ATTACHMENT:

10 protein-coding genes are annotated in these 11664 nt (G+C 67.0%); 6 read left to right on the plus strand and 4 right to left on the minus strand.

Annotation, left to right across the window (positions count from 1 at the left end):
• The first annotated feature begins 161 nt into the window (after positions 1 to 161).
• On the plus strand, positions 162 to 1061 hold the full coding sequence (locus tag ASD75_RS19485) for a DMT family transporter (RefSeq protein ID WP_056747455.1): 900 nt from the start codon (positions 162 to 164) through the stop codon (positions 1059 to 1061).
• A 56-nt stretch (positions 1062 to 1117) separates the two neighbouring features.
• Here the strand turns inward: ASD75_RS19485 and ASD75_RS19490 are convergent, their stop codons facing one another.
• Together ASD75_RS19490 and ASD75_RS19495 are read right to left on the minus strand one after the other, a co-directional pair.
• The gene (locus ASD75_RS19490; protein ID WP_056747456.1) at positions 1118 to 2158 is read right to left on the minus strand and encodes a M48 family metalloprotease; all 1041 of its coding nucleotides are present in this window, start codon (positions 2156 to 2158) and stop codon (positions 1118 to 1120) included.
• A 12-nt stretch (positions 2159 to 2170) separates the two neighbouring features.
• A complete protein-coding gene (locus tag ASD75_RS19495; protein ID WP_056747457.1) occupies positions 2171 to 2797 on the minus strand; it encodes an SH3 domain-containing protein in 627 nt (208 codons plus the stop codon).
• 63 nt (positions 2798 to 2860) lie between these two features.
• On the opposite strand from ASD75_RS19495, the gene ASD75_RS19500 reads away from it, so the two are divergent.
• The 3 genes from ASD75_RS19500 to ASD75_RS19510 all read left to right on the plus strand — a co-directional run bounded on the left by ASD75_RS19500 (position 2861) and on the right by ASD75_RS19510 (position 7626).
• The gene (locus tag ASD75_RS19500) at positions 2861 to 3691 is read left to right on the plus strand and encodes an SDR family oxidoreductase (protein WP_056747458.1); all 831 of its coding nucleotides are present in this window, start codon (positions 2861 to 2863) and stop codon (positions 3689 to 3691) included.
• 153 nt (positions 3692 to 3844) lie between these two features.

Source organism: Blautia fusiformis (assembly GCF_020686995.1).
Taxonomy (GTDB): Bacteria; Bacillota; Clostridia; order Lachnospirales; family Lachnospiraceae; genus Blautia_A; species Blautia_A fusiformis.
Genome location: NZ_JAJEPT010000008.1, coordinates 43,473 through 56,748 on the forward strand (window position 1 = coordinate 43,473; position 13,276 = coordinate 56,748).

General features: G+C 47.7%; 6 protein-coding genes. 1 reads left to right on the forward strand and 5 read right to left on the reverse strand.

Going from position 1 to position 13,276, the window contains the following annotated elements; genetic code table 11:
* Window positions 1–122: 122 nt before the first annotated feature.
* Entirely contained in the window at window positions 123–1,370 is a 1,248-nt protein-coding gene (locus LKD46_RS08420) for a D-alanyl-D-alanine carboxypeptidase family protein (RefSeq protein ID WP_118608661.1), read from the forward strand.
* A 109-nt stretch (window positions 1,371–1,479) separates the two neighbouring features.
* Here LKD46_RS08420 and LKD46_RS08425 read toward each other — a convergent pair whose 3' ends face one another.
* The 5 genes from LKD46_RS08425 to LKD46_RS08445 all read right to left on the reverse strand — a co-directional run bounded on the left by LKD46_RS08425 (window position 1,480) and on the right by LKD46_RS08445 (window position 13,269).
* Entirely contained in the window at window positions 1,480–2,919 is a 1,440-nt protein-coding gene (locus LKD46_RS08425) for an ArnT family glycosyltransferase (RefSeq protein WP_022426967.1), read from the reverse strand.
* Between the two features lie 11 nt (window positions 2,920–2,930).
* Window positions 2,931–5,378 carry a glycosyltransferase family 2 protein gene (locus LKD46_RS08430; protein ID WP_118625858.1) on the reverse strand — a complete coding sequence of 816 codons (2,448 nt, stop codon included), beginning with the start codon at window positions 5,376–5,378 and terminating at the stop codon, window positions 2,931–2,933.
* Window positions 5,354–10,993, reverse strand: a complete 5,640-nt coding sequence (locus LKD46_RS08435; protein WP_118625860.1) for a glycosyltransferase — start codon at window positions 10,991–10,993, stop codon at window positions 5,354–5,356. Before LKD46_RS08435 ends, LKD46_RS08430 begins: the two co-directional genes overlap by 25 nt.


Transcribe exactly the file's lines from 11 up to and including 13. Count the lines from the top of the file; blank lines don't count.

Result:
• 63 nt (positions 2798 to 2860) lie between these two features.
• On the opposite strand from ASD75_RS19495, the gene ASD75_RS19500 reads away from it, so the two are divergent.
• The 3 genes from ASD75_RS19500 to ASD75_RS19510 all read left to right on the plus strand — a co-directional run bounded on the left by ASD75_RS19500 (position 2861) and on the right by ASD75_RS19510 (position 7626).